Game-changing ivory ban takes effect but further efforts needed to ensure long-term gains
New research released today by WWF and TRAFFIC reveal that China's elephant ivory trade ban has had significantly positive effects since coming into force on 31 December 2017, but still requires further action to influence key segments of society.
Consumer research conducted in collaboration with GlobeScan, an independent consultancy, showed that respondents' claims of past purchase have reduced substantially and future intention to buy ivory products dropped by almost half to 26 per cent when compared to 2017 before the ban took effect. When prompted with information regarding the ivory trade ban, the corresponding percentage is 14 per cent. Support for the ivory ban also remains very high in 2018 with 9 out of 10 respondents saying they support it.
All pre-ban legal ivory shops visited by TRAFFIC in 2018 have stopped selling ivory, and the magnitude of illegal ivory trade in most of surveyed cities and online platforms has decreased. The average number of new ivory advertisements in websites and social media platforms decreased by 26.6 per cent and 10.6 per cent, respectively, from pre-ban to post-ban. However the incidence of ivory purchase among regular outbound travellers stands out compared to the other buyers' segments.
There are also other concerns with highlighted ivory trafficking hotspots particularly at the border with neighbouring Viet Nam, as well as a rise of activity since 2017 in China's ivory auction market, which remains the only legitimate post-ban commercial outlet for ivory sales. Another point of concern is the low level of respondents' spontaneous (unprompted) awareness of the ivory ban, which remains only 8 per cent since the ban although it has doubled from the period prior to the ban.
TRAFFIC visited 157 markets in 23 cities and found 2,812 ivory products in 345 outlets in 2018. Compared to 2017, the number of stores with ivory decreased by 30 per cent. However, the number of ivory products found in three second-tier cities—Chengdu, Chongqing, and Hangzhou—and two third-tier cities—Dongxing and Pingxiang accounts for more than half of the total number in all 23 cities (56.0 per cent).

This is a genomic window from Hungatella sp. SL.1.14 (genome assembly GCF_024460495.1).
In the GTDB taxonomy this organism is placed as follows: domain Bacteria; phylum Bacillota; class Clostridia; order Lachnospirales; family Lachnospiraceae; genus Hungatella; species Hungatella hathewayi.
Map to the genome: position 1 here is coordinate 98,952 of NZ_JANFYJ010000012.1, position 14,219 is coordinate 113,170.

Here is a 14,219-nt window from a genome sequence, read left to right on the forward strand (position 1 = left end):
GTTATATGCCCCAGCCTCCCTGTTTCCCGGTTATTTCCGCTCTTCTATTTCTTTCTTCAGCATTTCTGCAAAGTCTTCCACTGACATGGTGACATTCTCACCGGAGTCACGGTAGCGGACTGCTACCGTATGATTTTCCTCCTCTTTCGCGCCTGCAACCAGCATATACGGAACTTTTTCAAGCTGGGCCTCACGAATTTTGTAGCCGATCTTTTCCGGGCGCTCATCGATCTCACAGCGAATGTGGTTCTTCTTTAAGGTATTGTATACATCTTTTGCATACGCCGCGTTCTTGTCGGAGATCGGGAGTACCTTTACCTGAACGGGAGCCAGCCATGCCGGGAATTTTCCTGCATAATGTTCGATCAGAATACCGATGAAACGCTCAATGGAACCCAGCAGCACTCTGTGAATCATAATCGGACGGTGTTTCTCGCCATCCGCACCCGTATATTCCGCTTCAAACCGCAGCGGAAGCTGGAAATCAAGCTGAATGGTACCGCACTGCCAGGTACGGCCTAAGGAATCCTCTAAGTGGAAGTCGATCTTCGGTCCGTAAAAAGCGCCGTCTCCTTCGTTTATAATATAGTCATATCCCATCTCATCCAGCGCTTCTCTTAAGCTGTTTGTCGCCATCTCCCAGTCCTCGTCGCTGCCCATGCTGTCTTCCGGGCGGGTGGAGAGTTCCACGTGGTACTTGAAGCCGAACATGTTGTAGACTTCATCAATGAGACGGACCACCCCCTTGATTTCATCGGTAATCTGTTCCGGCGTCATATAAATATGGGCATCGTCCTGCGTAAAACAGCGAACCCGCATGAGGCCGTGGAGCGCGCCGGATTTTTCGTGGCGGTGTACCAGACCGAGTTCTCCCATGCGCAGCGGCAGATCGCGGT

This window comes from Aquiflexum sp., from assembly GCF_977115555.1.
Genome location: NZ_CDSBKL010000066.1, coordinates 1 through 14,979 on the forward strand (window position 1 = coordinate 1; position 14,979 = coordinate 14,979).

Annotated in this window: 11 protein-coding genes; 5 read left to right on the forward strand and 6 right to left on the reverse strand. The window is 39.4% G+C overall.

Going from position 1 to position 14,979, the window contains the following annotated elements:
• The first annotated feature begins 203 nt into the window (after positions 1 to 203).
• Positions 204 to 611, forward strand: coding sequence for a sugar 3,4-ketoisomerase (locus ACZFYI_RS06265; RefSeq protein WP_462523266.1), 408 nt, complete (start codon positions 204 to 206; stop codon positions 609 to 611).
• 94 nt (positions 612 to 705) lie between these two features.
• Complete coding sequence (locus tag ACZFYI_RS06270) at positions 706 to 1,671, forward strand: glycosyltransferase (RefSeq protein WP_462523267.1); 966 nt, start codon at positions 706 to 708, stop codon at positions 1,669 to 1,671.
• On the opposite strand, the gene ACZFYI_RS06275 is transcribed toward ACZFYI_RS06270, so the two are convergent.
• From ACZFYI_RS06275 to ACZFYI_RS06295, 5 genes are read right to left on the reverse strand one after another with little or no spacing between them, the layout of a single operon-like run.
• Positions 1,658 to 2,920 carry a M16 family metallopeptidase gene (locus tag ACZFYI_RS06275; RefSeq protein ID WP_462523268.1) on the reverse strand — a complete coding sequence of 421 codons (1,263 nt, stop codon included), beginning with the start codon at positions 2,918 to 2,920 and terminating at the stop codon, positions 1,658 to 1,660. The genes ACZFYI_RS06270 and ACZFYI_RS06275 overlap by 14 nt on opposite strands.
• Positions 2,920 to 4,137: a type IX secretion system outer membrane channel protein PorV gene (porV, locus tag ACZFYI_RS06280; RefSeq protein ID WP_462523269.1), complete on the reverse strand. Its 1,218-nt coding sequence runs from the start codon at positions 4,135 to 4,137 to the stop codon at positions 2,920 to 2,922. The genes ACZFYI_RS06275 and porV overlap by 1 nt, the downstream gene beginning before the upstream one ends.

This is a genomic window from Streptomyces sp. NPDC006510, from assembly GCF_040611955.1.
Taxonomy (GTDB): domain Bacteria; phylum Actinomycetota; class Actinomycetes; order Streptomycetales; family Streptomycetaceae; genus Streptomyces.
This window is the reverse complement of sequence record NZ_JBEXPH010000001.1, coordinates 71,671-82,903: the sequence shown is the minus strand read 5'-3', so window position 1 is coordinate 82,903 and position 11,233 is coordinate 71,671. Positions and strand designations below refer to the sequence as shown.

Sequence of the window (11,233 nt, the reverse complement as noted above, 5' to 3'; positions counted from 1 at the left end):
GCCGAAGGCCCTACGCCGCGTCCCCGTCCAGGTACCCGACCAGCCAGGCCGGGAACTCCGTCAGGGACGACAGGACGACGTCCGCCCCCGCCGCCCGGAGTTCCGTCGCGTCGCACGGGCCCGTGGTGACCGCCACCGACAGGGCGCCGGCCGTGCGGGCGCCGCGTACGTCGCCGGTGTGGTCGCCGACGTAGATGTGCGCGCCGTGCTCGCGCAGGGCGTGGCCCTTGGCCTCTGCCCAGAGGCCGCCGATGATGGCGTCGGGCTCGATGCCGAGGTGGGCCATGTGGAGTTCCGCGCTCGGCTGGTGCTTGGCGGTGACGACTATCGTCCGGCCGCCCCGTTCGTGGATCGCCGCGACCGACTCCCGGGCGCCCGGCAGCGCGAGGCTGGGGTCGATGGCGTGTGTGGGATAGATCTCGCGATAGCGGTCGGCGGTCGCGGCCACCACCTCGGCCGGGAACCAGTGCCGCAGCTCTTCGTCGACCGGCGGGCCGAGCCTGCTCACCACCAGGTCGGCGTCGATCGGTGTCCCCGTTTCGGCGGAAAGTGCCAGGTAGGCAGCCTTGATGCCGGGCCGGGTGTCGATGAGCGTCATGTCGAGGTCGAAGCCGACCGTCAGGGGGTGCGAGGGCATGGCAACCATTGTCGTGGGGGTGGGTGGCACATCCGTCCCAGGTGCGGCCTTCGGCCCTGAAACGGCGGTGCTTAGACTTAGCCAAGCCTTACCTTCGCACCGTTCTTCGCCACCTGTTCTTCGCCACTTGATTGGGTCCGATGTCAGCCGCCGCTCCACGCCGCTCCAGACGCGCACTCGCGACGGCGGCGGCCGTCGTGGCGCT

"We are seeing some positive trends in post ivory ban China that indicate the new legislative changes may be yielding positive results. But persisting demand and a lack of awareness among consumers in some parts of the country as well as weak spots with insufficient regulation and enforcement means we need to redouble efforts in strengthening these areas," says Margaret Kinnaird, WWF Wildlife Practice Leader.
Despite these positive trends, further examination of the current exemption allowing antique ivory to be sold at auction revealed potential loopholes for laundering illegal ivory. Visits to 17 pre-auction exhibitions in Beijing, Shanghai, Suzhou and Nanjing in 2018 showed lack of compliance with the need to obtain administrative approvals from relevant authorities. Seven of them were in apparent violation of the laws and regulations related to elephant ivory auctions, resulting in 219 lots of elephant ivory items being withdrawn by law enforcement officers (with an estimated value between USD974,282 and USD1,082,536). During the survey, TRAFFIC also found some auctions mislabeled auction items in the catalogues in order to evade ivory trade supervision.
"These three studies provide a critical tool for Chinese government efforts to further strengthen market supervision, law enforcement and public education for effective implementation to ensure the long-term success of the ivory trade ban." says Ling XU, overall coordinator of these research studies in China. "The closure of the legal ivory market has set a benchmark for other countries such as Viet Nam, where domestic ivory markets continue to drive elephant poaching and we hope that these studies will inform dialogues at key international fora such as the upcoming London Conference on Illegal Wildlife Trade and build a united global effort to achieve the goal of stamping out ivory trafficking for the benefit of elephant conservation."
Provided by WWF